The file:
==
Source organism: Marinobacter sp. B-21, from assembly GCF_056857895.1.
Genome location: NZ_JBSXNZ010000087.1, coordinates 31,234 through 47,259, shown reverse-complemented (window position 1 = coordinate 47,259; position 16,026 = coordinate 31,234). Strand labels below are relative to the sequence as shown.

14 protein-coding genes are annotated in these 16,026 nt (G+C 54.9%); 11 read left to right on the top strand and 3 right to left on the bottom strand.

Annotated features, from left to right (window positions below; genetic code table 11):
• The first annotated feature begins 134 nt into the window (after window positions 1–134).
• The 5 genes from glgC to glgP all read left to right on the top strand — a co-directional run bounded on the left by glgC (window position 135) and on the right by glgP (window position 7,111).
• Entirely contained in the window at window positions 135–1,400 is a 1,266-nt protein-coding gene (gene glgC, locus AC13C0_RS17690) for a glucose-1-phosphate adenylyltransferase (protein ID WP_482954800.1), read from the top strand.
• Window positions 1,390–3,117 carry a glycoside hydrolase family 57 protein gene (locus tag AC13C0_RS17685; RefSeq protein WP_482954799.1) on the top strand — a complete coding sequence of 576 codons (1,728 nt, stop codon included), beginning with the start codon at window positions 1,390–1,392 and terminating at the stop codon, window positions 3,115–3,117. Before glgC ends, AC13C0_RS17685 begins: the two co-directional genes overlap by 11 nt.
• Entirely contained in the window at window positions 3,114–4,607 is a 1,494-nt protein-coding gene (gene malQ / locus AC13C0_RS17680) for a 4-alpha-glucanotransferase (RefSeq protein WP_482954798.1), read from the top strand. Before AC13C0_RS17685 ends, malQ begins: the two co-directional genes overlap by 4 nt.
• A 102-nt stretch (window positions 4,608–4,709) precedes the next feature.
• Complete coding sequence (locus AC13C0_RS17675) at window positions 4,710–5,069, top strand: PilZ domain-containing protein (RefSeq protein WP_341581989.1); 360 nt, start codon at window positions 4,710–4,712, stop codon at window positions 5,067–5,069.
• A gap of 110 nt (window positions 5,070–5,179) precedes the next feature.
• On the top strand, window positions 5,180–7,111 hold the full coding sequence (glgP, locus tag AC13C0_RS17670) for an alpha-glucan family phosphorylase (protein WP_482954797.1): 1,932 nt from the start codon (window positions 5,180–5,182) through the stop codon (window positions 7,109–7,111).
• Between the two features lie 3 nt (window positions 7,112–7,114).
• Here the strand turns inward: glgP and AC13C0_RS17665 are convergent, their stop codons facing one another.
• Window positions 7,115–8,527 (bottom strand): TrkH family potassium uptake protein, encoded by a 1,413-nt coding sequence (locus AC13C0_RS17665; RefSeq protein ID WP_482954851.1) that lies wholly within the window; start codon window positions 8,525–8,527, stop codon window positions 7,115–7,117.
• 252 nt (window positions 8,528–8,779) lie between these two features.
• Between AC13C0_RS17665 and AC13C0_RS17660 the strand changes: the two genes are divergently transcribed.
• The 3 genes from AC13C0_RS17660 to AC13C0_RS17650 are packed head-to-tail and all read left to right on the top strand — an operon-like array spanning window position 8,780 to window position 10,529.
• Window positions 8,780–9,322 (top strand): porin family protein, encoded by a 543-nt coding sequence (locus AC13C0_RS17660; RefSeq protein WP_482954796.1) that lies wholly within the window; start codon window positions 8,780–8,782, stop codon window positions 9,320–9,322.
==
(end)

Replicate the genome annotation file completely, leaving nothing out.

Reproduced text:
Source organism: Marinobacter sp. B-21, from assembly GCF_056857895.1.
Genome location: NZ_JBSXNZ010000087.1, coordinates 31,234 through 47,259, shown reverse-complemented (window position 1 = coordinate 47,259; position 16,026 = coordinate 31,234). Strand labels below are relative to the sequence as shown.

14 protein-coding genes are annotated in these 16,026 nt (G+C 54.9%); 11 read left to right on the top strand and 3 right to left on the bottom strand.

Annotated features, from left to right (window positions below; genetic code table 11):
• The first annotated feature begins 134 nt into the window (after window positions 1–134).
• The 5 genes from glgC to glgP all read left to right on the top strand — a co-directional run bounded on the left by glgC (window position 135) and on the right by glgP (window position 7,111).
• Entirely contained in the window at window positions 135–1,400 is a 1,266-nt protein-coding gene (gene glgC, locus AC13C0_RS17690) for a glucose-1-phosphate adenylyltransferase (protein ID WP_482954800.1), read from the top strand.
• Window positions 1,390–3,117 carry a glycoside hydrolase family 57 protein gene (locus tag AC13C0_RS17685; RefSeq protein WP_482954799.1) on the top strand — a complete coding sequence of 576 codons (1,728 nt, stop codon included), beginning with the start codon at window positions 1,390–1,392 and terminating at the stop codon, window positions 3,115–3,117. Before glgC ends, AC13C0_RS17685 begins: the two co-directional genes overlap by 11 nt.
• Entirely contained in the window at window positions 3,114–4,607 is a 1,494-nt protein-coding gene (gene malQ / locus AC13C0_RS17680) for a 4-alpha-glucanotransferase (RefSeq protein WP_482954798.1), read from the top strand. Before AC13C0_RS17685 ends, malQ begins: the two co-directional genes overlap by 4 nt.
• A 102-nt stretch (window positions 4,608–4,709) precedes the next feature.
• Complete coding sequence (locus AC13C0_RS17675) at window positions 4,710–5,069, top strand: PilZ domain-containing protein (RefSeq protein WP_341581989.1); 360 nt, start codon at window positions 4,710–4,712, stop codon at window positions 5,067–5,069.
• A gap of 110 nt (window positions 5,070–5,179) precedes the next feature.
• On the top strand, window positions 5,180–7,111 hold the full coding sequence (glgP, locus tag AC13C0_RS17670) for an alpha-glucan family phosphorylase (protein WP_482954797.1): 1,932 nt from the start codon (window positions 5,180–5,182) through the stop codon (window positions 7,109–7,111).
• Between the two features lie 3 nt (window positions 7,112–7,114).
• Here the strand turns inward: glgP and AC13C0_RS17665 are convergent, their stop codons facing one another.
• Window positions 7,115–8,527 (bottom strand): TrkH family potassium uptake protein, encoded by a 1,413-nt coding sequence (locus AC13C0_RS17665; RefSeq protein ID WP_482954851.1) that lies wholly within the window; start codon window positions 8,525–8,527, stop codon window positions 7,115–7,117.
• 252 nt (window positions 8,528–8,779) lie between these two features.
• Between AC13C0_RS17665 and AC13C0_RS17660 the strand changes: the two genes are divergently transcribed.
• The 3 genes from AC13C0_RS17660 to AC13C0_RS17650 are packed head-to-tail and all read left to right on the top strand — an operon-like array spanning window position 8,780 to window position 10,529.
• Window positions 8,780–9,322 (top strand): porin family protein, encoded by a 543-nt coding sequence (locus AC13C0_RS17660; RefSeq protein WP_482954796.1) that lies wholly within the window; start codon window positions 8,780–8,782, stop codon window positions 9,320–9,322.